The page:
Proven Players

These companies exemplify what it takes to service the oil industry with new technology
By Luke Geiver | June 24, 2013

Time can be the best friend or the worst enemy of any company looking to introduce a product or technology into the Bakken oil and gas play. Recognizing that can help them brand, launch or pitch a product to prospective users. The product providers featured here offer two things to those seeking insight into the Bakken’s unique opportunity for nonexploration and production (E&P) companies to do business with E&P firms. First, these teams provide perspective on and proof of how products or technologies succeed in the play. Second, their experiences help highlight the tactics, methods or talking points that turn a potential product into a proven entity. 

Coating by Castagra
Somewhere in the play, a four-wheel drive truck towing an enclosed trailer with the word Castagra painted on the side is pulling onto a well site or an oil storage facility. The trailer carries environmentally friendly, nonflammable, solvent-free material that within a day will be applied as a coating to the inside of a storage tank. Invented roughly 20 years ago for the moldings and shingles industry, the gypsum- and castor oil-based product is now being used in the Bakken to coat the inside surfaces of 400- and 10,000-barrel oil tanks and frack liquid tanks. Tatsuya “Tats” Nakagawa, company vice president of marketing and strategy, says that although the product has been used in Texas and Alberta oilfields, “the areas which we have the greatest interest and success is in the Bakken.” 

According to Tats, the reasons are many, but when he pitches his product, he only focuses on what he believes is the greatest advantage of the product. “Although our coating product can and has been used on many applications,” he says, “we really focused on tank lining because that is where we have the greatest advantage for the end customer.” 

The product works when it is cold, or until the thermometer hits -25 degrees Fahrenheit. The product doesn’t have a flashpoint, meaning it can be applied under any form of lighting because fire ignition isn’t a concern. The prep for application is minimal, with a quick round of sandblasting all that is necessary. The company has designed a solvent-free application system that reduces waste and doesn’t require solvent to clean out the hose or pumping spray system. Castagra’s applicators have made great strides since they began working in the play, Tats says. They can work in extreme weather and can complete a project in a day. An applicator recently finished two 10,000-barrel oil storage tanks, but, as Tats says, big tanks weren’t always the norm.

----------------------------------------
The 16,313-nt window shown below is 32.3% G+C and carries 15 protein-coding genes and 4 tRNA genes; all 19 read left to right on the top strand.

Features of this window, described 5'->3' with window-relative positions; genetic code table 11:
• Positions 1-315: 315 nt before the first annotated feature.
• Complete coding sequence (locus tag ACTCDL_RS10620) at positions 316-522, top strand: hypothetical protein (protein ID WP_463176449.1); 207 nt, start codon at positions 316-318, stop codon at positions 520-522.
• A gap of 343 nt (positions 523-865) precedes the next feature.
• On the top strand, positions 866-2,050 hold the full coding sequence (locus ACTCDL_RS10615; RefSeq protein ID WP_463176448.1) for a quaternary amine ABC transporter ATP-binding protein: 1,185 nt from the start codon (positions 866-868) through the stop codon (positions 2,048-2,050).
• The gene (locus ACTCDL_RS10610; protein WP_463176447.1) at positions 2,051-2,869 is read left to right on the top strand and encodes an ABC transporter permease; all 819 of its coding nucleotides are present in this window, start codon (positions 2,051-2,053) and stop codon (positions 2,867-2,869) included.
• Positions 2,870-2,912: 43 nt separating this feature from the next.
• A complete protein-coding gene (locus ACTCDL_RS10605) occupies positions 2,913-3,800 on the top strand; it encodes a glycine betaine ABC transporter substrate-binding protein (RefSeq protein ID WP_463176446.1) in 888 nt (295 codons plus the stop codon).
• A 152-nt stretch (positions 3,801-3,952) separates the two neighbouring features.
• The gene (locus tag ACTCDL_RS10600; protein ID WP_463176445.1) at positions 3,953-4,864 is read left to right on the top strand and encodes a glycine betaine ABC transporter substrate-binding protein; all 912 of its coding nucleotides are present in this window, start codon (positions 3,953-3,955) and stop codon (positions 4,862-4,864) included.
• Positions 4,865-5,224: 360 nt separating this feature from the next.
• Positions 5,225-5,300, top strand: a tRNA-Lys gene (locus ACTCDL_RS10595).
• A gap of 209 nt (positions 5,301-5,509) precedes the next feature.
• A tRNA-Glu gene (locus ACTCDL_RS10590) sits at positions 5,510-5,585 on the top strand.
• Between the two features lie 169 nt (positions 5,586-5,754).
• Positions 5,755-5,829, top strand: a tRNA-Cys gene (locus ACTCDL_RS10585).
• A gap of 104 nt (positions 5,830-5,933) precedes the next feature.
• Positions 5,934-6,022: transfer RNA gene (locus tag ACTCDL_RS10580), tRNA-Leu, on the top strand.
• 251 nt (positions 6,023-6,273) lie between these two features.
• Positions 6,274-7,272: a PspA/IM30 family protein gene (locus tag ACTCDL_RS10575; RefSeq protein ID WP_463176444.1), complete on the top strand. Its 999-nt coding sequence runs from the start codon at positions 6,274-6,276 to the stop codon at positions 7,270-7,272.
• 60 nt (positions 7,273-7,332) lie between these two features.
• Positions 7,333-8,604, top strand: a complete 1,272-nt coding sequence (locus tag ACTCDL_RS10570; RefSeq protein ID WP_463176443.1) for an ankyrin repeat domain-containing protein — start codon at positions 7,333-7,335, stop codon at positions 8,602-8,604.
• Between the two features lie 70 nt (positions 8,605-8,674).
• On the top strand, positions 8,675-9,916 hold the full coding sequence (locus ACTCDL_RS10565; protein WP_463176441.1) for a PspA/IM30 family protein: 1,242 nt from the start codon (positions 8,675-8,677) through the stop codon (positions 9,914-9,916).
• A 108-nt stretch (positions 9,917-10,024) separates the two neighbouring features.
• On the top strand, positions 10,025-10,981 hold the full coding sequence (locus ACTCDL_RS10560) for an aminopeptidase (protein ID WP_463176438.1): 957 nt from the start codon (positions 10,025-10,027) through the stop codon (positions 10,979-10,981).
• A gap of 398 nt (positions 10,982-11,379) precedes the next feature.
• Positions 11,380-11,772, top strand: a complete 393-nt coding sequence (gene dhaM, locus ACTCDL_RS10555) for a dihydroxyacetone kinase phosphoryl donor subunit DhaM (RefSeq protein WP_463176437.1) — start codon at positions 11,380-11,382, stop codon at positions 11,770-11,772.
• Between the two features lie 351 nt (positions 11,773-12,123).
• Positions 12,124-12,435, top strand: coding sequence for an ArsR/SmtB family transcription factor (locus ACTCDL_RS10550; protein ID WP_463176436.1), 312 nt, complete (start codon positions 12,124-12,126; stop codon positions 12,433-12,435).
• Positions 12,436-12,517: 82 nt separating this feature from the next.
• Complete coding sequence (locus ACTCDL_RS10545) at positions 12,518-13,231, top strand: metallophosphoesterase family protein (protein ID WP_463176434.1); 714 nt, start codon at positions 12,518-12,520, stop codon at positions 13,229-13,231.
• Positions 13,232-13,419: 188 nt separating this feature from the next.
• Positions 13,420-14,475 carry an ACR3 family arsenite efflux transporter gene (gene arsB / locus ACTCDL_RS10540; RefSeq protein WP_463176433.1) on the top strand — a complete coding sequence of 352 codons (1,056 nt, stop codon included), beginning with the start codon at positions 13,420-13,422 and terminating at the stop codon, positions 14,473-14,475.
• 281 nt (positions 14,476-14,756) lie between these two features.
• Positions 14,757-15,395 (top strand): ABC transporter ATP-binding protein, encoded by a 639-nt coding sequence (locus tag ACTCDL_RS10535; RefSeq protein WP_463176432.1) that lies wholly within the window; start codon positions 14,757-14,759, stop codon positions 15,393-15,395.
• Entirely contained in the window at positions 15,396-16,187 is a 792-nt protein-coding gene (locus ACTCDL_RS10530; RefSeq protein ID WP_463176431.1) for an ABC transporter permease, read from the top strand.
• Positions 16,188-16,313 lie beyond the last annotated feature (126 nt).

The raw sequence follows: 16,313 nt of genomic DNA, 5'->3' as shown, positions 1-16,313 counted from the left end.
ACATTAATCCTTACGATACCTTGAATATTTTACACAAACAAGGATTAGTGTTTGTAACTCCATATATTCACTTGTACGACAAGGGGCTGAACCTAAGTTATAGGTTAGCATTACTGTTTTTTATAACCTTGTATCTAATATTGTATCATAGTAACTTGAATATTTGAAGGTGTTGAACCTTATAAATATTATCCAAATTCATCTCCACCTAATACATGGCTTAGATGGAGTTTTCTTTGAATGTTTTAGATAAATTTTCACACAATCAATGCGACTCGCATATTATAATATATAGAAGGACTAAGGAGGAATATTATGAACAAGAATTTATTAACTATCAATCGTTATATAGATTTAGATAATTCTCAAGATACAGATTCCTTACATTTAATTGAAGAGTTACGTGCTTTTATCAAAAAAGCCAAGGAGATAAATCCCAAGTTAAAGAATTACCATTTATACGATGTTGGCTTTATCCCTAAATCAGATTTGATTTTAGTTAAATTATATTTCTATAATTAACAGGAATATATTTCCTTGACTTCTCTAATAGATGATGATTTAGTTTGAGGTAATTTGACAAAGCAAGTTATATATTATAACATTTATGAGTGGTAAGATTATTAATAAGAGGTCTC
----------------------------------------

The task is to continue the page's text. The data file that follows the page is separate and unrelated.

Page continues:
“With our new product entry, the smaller tanks were easier to get contracts for because they were viewed as a smaller risk. Small tanks equaled smaller risk. Tats says Castagra is starting to work on gaining the trust of the larger companies. To earn that trust, it had to perform several product demos onsite to prove the product could perform to its billing. “In the oil and gas industry, these companies make a lot of money and they don’t want to take a chance on something that is just marginally better.” According to Tats, understanding that aspect of the play will help any company brand their offering correctly. The key question he says a company needs to ask itself is, “Where is your biggest advantage?” 

A Good Tool Turned Great